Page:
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Ed Ruscha (b. 1937)

A painter, printmaker, and filmmaker, Edward Ruscha was born in Omaha, Nebraska, in 1937, and lived some 15 years in Oklahoma City before moving permanently to Los Angeles where he studied at the Chouinard Art Institute from 1956 to 1960. 

By the early sixties he was well known for his paintings, collages, and printmaking, and for his association with the progressive Ferus Gallery, which also included artists Robert Irwin, Edward Moses, Ken Price, and Edward Kienholz. 

Ruscha has consistently combined the cityscape of his adopted hometown with vernacular language to communicate a particular urban experience. Encompassing painting, drawing, photography, and artist's books, Ruscha's work holds the mirror up to the banality of urban life and gives order to the barrage of mass media-fed images and information that confronts us daily. Ruscha's early career as a graphic artist continues to strongly influence his aesthetic and thematic approach. 

In 1962, Ruscha's work was included, along with Roy Lichtenstein, Andy Warhol, Robert Dowd, Phillip Hefferton, Joe Goode, Jim Dine, and Wayne Thiebaud, in the historically important and ground-breaking exhibition 
New Painting of Common Objects, curated by Ferus Gallery alumni Walter Hopps, at the Pasadena Art Museum. This exhibition is historically considered one of the first Pop Art exhibitions in America. 

Since 1964, Ruscha has been experimenting with painting and drawing words and phrases, often oddly comic and satirical sayings. From 1966 to 1969, Ruscha painted his "liquid word" paintings. Ruscha achieved recognition for his word paintings and for his many photographic books, all influenced by the deadpan irreverence of the Pop Art movement.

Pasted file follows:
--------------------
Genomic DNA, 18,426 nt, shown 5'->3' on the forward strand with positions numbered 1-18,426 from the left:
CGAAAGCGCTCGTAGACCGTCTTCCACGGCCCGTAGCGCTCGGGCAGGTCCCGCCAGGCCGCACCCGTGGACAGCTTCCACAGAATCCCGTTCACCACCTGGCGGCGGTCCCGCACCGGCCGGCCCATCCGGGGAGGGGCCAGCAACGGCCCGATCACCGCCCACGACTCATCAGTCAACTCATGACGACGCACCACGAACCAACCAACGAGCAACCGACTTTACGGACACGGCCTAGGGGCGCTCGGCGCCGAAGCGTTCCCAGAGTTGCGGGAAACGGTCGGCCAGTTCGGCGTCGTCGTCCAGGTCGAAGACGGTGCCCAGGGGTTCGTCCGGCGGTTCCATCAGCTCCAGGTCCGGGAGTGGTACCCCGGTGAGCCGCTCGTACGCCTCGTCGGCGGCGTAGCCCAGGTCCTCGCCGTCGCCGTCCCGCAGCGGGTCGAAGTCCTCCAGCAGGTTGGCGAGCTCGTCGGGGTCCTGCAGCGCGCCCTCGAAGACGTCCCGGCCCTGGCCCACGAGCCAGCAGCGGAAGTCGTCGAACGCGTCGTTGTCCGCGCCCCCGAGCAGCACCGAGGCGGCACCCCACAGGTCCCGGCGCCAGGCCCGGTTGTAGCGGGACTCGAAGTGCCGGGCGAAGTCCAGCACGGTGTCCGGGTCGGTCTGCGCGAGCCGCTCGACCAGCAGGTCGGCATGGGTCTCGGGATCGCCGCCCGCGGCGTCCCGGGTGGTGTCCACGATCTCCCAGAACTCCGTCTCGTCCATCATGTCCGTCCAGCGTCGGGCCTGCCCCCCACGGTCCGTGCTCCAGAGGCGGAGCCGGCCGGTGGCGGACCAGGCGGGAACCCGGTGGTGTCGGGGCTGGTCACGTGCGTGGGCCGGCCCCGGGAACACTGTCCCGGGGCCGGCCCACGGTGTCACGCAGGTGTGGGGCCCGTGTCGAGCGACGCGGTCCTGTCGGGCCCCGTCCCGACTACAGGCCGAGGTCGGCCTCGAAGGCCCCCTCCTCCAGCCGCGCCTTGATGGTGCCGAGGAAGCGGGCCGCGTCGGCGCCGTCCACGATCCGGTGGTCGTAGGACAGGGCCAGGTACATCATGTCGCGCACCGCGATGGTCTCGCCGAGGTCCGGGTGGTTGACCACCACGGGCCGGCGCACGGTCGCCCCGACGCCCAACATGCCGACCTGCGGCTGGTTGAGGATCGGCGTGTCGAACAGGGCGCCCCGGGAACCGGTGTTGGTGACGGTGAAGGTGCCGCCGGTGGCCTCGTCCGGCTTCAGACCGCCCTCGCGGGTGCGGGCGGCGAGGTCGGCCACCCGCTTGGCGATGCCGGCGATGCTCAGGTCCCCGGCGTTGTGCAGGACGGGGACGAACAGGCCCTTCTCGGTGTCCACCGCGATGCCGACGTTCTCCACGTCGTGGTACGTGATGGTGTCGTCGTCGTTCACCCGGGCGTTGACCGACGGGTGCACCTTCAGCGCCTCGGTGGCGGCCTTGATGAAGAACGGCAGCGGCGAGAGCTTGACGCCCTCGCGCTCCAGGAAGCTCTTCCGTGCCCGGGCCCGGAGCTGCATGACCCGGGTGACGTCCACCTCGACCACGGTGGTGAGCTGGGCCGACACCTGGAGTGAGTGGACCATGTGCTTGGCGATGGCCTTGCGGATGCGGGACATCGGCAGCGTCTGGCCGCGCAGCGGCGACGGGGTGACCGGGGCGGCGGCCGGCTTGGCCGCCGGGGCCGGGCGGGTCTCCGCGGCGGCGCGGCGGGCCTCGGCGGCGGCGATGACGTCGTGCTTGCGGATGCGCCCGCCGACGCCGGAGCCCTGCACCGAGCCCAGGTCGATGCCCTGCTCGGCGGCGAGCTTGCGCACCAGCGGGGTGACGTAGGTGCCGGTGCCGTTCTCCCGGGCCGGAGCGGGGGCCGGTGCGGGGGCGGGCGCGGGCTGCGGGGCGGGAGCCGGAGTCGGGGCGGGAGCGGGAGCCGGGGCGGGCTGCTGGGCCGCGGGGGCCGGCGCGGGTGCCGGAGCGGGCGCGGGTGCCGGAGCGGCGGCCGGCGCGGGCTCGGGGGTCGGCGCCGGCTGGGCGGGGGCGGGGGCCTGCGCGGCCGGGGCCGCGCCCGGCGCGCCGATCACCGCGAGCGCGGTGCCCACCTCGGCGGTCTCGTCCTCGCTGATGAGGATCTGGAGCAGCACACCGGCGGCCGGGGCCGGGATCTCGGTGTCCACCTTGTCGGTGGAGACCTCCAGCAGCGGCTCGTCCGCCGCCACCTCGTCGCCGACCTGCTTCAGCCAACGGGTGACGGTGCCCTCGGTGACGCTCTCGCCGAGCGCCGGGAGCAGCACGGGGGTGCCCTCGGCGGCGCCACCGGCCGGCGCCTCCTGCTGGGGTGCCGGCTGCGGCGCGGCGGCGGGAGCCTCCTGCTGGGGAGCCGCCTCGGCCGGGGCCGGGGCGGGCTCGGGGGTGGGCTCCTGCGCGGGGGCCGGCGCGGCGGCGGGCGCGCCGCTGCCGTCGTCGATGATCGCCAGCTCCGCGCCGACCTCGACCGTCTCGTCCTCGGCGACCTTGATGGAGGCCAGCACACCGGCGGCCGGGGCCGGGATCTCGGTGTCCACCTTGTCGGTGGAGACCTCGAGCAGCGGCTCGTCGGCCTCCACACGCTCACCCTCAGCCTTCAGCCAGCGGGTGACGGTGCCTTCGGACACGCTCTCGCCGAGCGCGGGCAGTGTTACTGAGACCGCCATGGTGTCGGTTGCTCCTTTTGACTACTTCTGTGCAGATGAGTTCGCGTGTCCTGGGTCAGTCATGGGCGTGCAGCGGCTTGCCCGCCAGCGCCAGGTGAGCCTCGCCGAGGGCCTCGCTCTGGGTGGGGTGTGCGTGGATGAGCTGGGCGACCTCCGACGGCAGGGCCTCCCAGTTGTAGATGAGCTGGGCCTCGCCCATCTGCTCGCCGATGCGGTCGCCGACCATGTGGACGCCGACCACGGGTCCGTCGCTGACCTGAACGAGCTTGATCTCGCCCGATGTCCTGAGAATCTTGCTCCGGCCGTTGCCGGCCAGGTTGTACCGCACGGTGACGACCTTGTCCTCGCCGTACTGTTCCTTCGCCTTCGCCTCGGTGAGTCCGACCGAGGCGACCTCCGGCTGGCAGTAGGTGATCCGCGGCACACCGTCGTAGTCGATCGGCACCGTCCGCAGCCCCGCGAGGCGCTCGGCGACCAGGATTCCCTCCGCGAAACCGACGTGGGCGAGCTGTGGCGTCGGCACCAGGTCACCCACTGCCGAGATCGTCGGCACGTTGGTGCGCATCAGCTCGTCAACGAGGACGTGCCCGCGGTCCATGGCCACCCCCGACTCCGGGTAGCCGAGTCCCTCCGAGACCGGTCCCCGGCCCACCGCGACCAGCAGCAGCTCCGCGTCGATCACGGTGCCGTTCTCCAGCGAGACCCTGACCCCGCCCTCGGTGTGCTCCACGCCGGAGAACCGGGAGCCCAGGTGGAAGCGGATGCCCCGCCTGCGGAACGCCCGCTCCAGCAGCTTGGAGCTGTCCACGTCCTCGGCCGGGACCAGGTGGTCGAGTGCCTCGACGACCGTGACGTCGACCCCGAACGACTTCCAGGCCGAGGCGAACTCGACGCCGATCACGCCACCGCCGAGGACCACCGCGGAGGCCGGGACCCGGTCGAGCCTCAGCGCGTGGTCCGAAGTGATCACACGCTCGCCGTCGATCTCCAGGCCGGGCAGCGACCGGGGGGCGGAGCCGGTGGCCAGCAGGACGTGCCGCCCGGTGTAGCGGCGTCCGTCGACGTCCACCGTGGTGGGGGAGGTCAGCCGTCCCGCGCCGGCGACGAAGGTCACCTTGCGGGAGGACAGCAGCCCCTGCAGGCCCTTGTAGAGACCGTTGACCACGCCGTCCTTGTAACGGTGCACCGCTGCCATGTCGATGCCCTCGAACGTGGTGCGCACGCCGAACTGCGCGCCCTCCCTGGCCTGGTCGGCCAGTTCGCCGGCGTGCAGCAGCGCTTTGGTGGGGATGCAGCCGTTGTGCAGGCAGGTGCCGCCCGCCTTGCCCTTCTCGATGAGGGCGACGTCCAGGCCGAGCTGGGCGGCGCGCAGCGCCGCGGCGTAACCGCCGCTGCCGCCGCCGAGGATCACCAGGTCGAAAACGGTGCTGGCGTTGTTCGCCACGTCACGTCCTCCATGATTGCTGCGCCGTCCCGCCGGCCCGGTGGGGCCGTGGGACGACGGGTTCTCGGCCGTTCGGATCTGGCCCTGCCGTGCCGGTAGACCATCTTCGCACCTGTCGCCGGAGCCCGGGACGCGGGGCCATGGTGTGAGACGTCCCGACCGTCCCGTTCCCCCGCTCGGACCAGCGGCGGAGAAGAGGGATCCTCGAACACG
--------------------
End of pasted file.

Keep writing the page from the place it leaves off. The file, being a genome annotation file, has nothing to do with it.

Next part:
Ruscha has been the subject of numerous museum retrospectives that have traveled internationally, including those organized by the San Francisco Museum of Modern Art in 1982, the Centre Georges Pompidou in 1989, the Hirshhorn Museum and Sculpture Garden in 2000, the Museo Nacional Centro de Arte Reina Sofia in 2002, and the Museum of Contemporary Art in Sydney in 2004. Also in 2004, The Whitney Museum of American Art organized two simultaneous Ruscha exhibitions which traveled to the Museum of Contemporary Art, Los Angeles and the National Gallery of Art, Washington, D.C.

In 2001 Ruscha was elected to The American Academy of Arts and Letters as a member of the Department of Art. 
Leave Any Information at the Signal, a volume of his writings and interviews, was published by MIT Press in 2002 and the first comprehensive monograph on the artist, Richard Marshall's Ed Ruscha, was published by Phaidon in 2003.  In 2005, Ruscha was the United States representative at the 51st Venice Biennale. The traveling exhibition Ed Ruscha, Photographer opened at the Jeu de Paume in Paris in 2006.

Select Museum Collections: Museum of Modern Art; Metropolitan Museum of Art; Whitney Museum; National Gallery of Art, Washington, DC; Hirshhorn Museum, Washington, DC; Los Angeles County Museum of Art; Museum of Contemporary Art, Los Angeles; Norton Simon Museum, Pasadena, CA; Museum of Fine Arts Boston, MA; National Galleries of Scotland;
Tate Gallery, London.

Source: Denis Bloch Fine Art via AskArt.com